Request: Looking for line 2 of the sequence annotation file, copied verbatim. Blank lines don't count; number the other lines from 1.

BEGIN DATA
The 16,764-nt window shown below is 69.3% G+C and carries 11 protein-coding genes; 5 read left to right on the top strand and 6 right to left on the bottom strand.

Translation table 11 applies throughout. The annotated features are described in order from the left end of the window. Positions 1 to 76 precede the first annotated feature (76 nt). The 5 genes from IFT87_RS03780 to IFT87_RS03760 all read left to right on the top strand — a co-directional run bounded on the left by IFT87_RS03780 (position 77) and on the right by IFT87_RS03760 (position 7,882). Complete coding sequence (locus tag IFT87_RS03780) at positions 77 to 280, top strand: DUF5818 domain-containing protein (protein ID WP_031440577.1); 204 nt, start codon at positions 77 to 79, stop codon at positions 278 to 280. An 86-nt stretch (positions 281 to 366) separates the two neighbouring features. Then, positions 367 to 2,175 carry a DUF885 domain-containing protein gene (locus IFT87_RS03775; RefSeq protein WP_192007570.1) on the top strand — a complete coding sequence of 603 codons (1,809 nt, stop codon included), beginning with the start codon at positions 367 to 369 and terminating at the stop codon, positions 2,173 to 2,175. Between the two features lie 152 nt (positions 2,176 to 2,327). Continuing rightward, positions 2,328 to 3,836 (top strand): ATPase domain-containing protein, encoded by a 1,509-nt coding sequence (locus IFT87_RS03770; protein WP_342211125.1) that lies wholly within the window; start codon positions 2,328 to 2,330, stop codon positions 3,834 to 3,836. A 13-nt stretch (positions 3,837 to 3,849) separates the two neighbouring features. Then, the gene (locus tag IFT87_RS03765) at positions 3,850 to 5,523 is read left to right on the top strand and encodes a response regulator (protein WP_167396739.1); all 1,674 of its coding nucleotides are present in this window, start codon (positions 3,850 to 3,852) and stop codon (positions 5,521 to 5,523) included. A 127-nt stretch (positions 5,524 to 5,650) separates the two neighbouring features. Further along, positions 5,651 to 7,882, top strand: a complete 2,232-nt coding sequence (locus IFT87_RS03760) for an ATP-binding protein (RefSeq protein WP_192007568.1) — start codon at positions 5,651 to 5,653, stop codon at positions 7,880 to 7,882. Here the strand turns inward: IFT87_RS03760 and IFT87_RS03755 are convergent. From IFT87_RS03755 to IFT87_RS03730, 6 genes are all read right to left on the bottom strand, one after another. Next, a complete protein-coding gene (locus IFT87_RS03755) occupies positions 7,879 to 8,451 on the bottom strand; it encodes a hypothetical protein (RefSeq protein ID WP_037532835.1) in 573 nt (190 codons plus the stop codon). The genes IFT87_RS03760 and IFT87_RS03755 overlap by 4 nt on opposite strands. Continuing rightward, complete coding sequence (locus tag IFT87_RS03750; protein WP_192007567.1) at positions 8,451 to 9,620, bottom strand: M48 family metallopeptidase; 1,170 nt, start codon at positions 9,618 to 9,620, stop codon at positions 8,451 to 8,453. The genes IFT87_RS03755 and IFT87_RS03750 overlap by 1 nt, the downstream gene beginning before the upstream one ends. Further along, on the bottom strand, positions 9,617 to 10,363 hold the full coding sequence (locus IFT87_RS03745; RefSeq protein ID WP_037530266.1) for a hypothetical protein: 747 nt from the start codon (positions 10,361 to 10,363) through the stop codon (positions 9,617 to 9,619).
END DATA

Translation table 11 applies throughout. The annotated features are described in order from the left end of the window. Positions 1 to 76 precede the first annotated feature (76 nt). The 5 genes from IFT87_RS03780 to IFT87_RS03760 all read left to right on the top strand — a co-directional run bounded on the left by IFT87_RS03780 (position 77) and on the right by IFT87_RS03760 (position 7,882). Complete coding sequence (locus tag IFT87_RS03780) at positions 77 to 280, top strand: DUF5818 domain-containing protein (protein ID WP_031440577.1); 204 nt, start codon at positions 77 to 79, stop codon at positions 278 to 280. An 86-nt stretch (positions 281 to 366) separates the two neighbouring features. Then, positions 367 to 2,175 carry a DUF885 domain-containing protein gene (locus IFT87_RS03775; RefSeq protein WP_192007570.1) on the top strand — a complete coding sequence of 603 codons (1,809 nt, stop codon included), beginning with the start codon at positions 367 to 369 and terminating at the stop codon, positions 2,173 to 2,175. Between the two features lie 152 nt (positions 2,176 to 2,327). Continuing rightward, positions 2,328 to 3,836 (top strand): ATPase domain-containing protein, encoded by a 1,509-nt coding sequence (locus IFT87_RS03770; protein WP_342211125.1) that lies wholly within the window; start codon positions 2,328 to 2,330, stop codon positions 3,834 to 3,836. A 13-nt stretch (positions 3,837 to 3,849) separates the two neighbouring features. Then, the gene (locus tag IFT87_RS03765) at positions 3,850 to 5,523 is read left to right on the top strand and encodes a response regulator (protein WP_167396739.1); all 1,674 of its coding nucleotides are present in this window, start codon (positions 3,850 to 3,852) and stop codon (positions 5,521 to 5,523) included. A 127-nt stretch (positions 5,524 to 5,650) separates the two neighbouring features. Further along, positions 5,651 to 7,882, top strand: a complete 2,232-nt coding sequence (locus IFT87_RS03760) for an ATP-binding protein (RefSeq protein WP_192007568.1) — start codon at positions 5,651 to 5,653, stop codon at positions 7,880 to 7,882. Here the strand turns inward: IFT87_RS03760 and IFT87_RS03755 are convergent. From IFT87_RS03755 to IFT87_RS03730, 6 genes are all read right to left on the bottom strand, one after another. Next, a complete protein-coding gene (locus IFT87_RS03755) occupies positions 7,879 to 8,451 on the bottom strand; it encodes a hypothetical protein (RefSeq protein ID WP_037532835.1) in 573 nt (190 codons plus the stop codon). The genes IFT87_RS03760 and IFT87_RS03755 overlap by 4 nt on opposite strands. Continuing rightward, complete coding sequence (locus tag IFT87_RS03750; protein WP_192007567.1) at positions 8,451 to 9,620, bottom strand: M48 family metallopeptidase; 1,170 nt, start codon at positions 9,618 to 9,620, stop codon at positions 8,451 to 8,453. The genes IFT87_RS03755 and IFT87_RS03750 overlap by 1 nt, the downstream gene beginning before the upstream one ends. Further along, on the bottom strand, positions 9,617 to 10,363 hold the full coding sequence (locus IFT87_RS03745; RefSeq protein ID WP_037530266.1) for a hypothetical protein: 747 nt from the start codon (positions 10,361 to 10,363) through the stop codon (positions 9,617 to 9,619).